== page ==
11. Student innovators
In 2017–18, a record 41 student startups were incorporated, 180 new jobs were created, and over £17m investment was received. The three-year survival rate for companies founded by Imperial students is 81% compared to a London average of just over 50%. Notable student startup awards are listed in Table 5.
Professor David Gann, Imperial’s Vice President for Innovation, attributes this success in large part to the College’s combined strength in STEM and business – not only the education and research training it offers, but also the expanding activity on-campus to motivate and support student entrepreneurship.
The Enterprise Lab, launched in 2016, is the College’s hub for student entrepreneurship, offering work space, facilities, advice and mentoring. “Students who go through the Lab have a fantastic opportunity to hone their concept from a technical point of view, and learn what it takes to develop a business around that idea”, says Professor Gann.
The Lab is home to the College’s flagship student entrepreneurship support programmes, which help students develop business ideas through masterclasses and coaching, culminating in showcases in which finalists are invited to bid for a share of a prize fund. In the last year, the WE Innovate and the Venture Catalyst Challenge (VCC) grew substantially in scale and ambition.
WE Innovate, which is dedicated to women-led startups, expanded with support from Santander Universities and the Swarovski Foundation. In 2017–18, it supported 68 women (up from 40 the year before) from a pool of 210 applicants. Its first prize, increased to £15,000, was awarded to life sciences undergraduate Saujanya Vruddhula for her venture Oggic, which is developing technology to prevent the counterfeiting of drugs.
The Enterprise Lab has been growing as not only a resource but also a community. Dr Evgeniy Donchev was awarded a PhD in Materials from Imperial in 2015 and, as an alumnus, continues to use the Lab to support his non-volatile memory startup, LoMaRe Technologies.
He says: “The Lab wasn’t very well known in the beginning, but now it has really expanded. I use it regularly to work on my company, surrounded by people with like-minded goals, which motivates me even more. The Lab team is amazing – a perfect blend of skilled individuals who are interested in getting to know what you’re doing, giving you advice and motivating you. There is definitely a community – the first time you meet everyone you’re already part of the family.”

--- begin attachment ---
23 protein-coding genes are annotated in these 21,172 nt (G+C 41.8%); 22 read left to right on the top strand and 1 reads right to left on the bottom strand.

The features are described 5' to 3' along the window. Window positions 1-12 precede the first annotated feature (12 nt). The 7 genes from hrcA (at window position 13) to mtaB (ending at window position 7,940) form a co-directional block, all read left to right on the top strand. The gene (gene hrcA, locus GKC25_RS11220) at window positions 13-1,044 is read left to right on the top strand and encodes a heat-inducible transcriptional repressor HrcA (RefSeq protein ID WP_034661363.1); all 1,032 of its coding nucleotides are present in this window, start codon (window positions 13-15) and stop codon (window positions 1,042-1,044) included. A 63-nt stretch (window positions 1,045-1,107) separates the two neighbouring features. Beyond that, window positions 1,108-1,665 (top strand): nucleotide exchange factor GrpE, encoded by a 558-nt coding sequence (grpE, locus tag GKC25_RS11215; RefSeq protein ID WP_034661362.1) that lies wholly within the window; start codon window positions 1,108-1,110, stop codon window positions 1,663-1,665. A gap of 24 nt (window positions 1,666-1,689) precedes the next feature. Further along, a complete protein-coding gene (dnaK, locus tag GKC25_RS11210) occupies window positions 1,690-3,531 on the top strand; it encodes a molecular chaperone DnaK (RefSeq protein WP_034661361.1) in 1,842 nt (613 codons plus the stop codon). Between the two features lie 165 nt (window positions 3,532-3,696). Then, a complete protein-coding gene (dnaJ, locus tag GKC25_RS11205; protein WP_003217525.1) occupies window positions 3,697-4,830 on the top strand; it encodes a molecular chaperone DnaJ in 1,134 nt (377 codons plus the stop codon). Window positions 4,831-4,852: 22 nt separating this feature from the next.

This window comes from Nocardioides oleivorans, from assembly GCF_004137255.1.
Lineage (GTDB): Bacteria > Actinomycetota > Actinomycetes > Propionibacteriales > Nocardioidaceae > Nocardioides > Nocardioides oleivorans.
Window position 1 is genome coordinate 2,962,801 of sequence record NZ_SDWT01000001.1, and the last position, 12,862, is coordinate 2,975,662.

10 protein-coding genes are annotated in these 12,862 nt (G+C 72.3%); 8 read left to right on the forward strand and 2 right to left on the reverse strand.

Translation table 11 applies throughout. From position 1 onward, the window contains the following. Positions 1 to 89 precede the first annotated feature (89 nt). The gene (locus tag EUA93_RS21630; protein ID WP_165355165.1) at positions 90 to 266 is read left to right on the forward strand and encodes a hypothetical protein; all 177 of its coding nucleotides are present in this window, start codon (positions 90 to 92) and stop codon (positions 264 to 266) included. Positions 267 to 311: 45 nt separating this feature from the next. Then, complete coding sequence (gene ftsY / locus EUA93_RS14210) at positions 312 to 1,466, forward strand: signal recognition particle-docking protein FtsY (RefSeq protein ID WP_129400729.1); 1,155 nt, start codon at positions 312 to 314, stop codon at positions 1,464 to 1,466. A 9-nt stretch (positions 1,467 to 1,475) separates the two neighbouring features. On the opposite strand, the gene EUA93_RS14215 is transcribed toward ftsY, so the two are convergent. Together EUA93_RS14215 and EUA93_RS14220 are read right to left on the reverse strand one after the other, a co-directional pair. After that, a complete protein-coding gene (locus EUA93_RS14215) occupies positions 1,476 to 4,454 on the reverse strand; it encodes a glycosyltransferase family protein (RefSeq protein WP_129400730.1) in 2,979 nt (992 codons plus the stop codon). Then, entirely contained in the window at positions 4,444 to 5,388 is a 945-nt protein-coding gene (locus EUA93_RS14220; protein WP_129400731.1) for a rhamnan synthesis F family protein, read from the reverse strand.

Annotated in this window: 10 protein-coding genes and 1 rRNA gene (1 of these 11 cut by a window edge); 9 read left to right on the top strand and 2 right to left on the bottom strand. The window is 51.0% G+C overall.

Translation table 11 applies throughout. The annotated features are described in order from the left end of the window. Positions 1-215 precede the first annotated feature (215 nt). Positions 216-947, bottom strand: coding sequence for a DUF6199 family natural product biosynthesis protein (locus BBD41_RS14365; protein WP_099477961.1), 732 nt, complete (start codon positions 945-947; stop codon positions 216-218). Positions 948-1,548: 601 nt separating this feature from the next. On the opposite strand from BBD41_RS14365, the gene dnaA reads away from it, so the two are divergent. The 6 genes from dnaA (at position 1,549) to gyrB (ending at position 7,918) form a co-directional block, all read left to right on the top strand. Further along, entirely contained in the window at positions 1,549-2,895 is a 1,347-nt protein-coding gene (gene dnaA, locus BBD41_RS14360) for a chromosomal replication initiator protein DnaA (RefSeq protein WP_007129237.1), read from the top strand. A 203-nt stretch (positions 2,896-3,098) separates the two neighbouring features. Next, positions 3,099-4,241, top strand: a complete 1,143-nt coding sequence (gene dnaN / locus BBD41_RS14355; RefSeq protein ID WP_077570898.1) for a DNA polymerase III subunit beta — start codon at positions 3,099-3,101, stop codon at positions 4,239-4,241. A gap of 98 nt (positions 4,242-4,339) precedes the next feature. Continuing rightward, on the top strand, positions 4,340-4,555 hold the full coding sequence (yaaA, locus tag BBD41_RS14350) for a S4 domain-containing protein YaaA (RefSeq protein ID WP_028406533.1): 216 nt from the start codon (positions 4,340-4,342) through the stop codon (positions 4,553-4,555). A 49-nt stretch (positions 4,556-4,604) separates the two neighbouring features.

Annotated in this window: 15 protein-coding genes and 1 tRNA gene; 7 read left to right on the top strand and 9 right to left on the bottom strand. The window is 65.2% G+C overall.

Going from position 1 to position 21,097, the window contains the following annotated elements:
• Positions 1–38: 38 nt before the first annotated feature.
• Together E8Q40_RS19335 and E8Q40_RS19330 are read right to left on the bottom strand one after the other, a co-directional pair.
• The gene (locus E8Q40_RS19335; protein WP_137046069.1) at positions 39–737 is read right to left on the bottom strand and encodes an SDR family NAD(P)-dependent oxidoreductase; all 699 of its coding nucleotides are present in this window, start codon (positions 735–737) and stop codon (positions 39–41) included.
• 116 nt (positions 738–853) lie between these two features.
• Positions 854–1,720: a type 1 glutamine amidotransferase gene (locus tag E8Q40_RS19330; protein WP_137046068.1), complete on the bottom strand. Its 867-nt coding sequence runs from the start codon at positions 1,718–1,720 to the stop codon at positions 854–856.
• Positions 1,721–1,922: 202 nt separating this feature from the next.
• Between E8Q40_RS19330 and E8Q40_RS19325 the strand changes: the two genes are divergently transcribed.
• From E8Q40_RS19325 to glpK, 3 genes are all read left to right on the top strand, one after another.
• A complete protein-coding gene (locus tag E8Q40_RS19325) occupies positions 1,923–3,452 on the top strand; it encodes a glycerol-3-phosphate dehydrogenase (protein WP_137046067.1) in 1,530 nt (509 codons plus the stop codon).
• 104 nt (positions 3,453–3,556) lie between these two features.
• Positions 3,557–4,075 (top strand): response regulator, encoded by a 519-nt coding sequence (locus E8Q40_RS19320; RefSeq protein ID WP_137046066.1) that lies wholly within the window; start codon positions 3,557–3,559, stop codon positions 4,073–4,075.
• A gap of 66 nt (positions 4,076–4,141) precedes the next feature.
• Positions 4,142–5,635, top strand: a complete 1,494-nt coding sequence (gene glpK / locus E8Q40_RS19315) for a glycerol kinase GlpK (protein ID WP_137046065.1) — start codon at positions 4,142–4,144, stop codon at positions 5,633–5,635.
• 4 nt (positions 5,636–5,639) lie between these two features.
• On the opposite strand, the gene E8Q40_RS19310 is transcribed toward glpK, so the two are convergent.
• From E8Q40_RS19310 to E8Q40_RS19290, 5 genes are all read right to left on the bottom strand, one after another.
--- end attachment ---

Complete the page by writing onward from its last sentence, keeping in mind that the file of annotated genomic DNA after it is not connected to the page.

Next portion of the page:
While the Enterprise Lab is the College’s main hub for entrepreneurial students, it is not the final destination, but an entry point into Imperial’s wider entrepreneurial ecosystem, including the redeveloped workshop and prototyping facilities at Advanced Hackspace, and the incubator facilities in the Translation & Innovation Hub (I-HUB). For the first time, student startups launched in the Enterprise Lab are progressing to the White City Incubator, and could soon progress to leasing their own spaces in the I-HUB building.
Professor Gann says: “When you see that pathway of opportunity, it matches what Imperial wanted to do and has done at White City, which is create the spaces for companies to start to be mentored and incubate, and then expand, without having to leave the district, so they’re very close to the mothership – and I think that’s really important.”
Momoby is developing an easy-to-use finger prick test that pregnant women can use to test for diseases known to impact on pregnancy. It aims to improve the health of mothers and babies in low-income countries, where access to prenatal care can be limited. The venture was launched in 2016 while co-founders Dr Ana Luisa Neves and Dr Andrea Rodriguez-Martinez were still completing PhDs (Department of Surgery and Cancer).
The pair won second prize in WE Innovate 2016–17, and went on to win the first prize in VCC 2018 and third prize in the IDea Incubator at IDWeek 2018, a prestigious conference focusing on infectious diseases. They are now seeking further investment to validate their prototype.
Oggic is the brainchild of Saujanya Vruddhula, an undergraduate from the Department of Life Sciences. The venture aims to prevent counterfeit drugs entering the market by using QR codes printed not just on the packaging, but on the drugs, which are registered incorruptibly using blockchain. This could help reduce the 300,000 to 500,000 lives lost to each year due to counterfeit drugs.
Saujanya was awarded the £15,000 first prize in WE Innovate 2017–18 and hopes to use it to launch the product in the near future. She said: “I joined the programme with no real idea of what I wanted my business to be. With the support of the Enterprise Lab, I’ve created a business which could save both lives and vast amounts of money for industry.”
ThinAir is developing a technology to extract clean water from the air efficiently. It is intended to help in humanitarian emergencies and locations where drinking water may otherwise be in short supply, and will initially be brought to market for the purpose of optimising dehumidifiers.
Since taking the venture to the final of VCC 2017, the co-founders, led by CEO Jonathan Risley, have completed undergraduate degrees at Imperial and taken up space in the I-HUB, both in the White City Incubator and Central Working. They have won a series of prizes, and were finalists in the prestigious XPRIZE competition that aims to alleviate the global water crisis. They are currently optimising the technology in readiness for commercialisation.